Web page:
them) at those stations. The third group does the leveling i.e., gives the elevation values at each picket. Thus the survey crew lays the grid of source lines and receiver lines with specified picket intervals, receiver line intervals and source line intervals on ground. What they do is to project the details on the given onto ground very precisely. 8.2.4 Shothole Drilling: The next team of people to star their activities unit in the scene is the drilling crew (when explosives are used as the energy source). Depending on the number and depth of holes required and the case of drilling, a seismic crew deploys the drilling crews. Whenever conditions permit, the drills are truck-mounted. Water trucks are often required to supply the drills with water for drilling. In areas of rough terrain, the drills may be mounted on tractors or portable drilling equipment may be used. Usually the drilling crew places the explosive in the holes before leaving the site.

Seismic survey is divided into two main classes which are interlinked. These are: Experimental Surveys and Regular/Production Survey 8a.3 2D Survey Parameters (Before the Experimental Survey) (GP ‘X’) Instrument Source Type Group Interval Field Season Type of Shooting Channel/Foldage Spread Length Shot Interval No. of Geophones per group Geophone Pattern Shot Hole Pattern Record Length Sample Rate 408 UL Dynamite 20m 2004-05 Asymmetrical spread (216 + 40) 256/64 4300 + NTO 40m 12 Linear Single 6S 2ms.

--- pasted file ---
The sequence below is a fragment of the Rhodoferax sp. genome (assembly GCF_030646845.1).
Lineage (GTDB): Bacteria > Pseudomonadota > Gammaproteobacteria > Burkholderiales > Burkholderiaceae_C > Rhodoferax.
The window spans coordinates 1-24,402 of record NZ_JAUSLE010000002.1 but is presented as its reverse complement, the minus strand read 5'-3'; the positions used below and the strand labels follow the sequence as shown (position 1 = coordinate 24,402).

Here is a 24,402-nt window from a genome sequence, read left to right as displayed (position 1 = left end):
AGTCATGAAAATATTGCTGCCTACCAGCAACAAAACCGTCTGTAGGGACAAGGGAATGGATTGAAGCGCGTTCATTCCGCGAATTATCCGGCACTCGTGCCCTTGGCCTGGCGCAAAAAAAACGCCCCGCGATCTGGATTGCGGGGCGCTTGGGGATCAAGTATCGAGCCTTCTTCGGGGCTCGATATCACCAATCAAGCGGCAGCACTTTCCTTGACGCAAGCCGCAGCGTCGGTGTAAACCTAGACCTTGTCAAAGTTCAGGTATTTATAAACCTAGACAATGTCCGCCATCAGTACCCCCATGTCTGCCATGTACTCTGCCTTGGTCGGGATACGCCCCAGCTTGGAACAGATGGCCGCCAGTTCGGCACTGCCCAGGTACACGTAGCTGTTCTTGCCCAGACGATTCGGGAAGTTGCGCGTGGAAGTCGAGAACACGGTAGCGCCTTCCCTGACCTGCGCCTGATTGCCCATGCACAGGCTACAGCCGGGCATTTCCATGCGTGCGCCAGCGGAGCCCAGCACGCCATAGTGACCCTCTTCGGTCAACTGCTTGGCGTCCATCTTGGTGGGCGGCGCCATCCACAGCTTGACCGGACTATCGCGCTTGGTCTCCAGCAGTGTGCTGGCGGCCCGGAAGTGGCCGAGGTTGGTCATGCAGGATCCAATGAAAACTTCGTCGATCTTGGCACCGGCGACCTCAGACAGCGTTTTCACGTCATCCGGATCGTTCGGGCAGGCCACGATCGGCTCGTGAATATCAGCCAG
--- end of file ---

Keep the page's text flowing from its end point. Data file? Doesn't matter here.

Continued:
Gain Mode K – Gain dB Low Cut Filter (Hz/dB) High Cut Filter (Hz/dB) Notch (50 Hz)

24bit 0, 12 Out 200/370 NA


3D Survey Parameters (Before the Experimental Survey) (GP ‘Y’

and GP ‘Z’)

Parameters Instrument Source Type Group Interval Field Season Type of Shooting Channel/Foldage Spread Length (m) Shot Interval (m)

GP ‘Y’ 408UL Dynamite 40 m. 2004-05 Asymmetric Split Spread 1008(168 per line)/6 X 6 6680 m (each line) 40 m 12 Areal Orthogonal – Single 6 2 0

GP ‘Z’ SN388

40 m. 2004-05 Asymmetric Split Spread 1008( 168 per line )/6X6 6680 m (each line) 40 m

No. of Geophones per group Geophone Pattern Shot Hole Pattern Record Length (sec.) Sample Rate Gain Mode K – Gain (dB) Low Cut Filter (Hz/dB) High Cut Filter (Hz) Notch (50 Hz) Receiver Line Interval (m) Source Line Interval (m) Bin size (m x m) (m sec.)

Areal Orthogonal – Single 5 2

12 Out 200 Out 280 Out 125 Out 280

20 x 20

20 x 20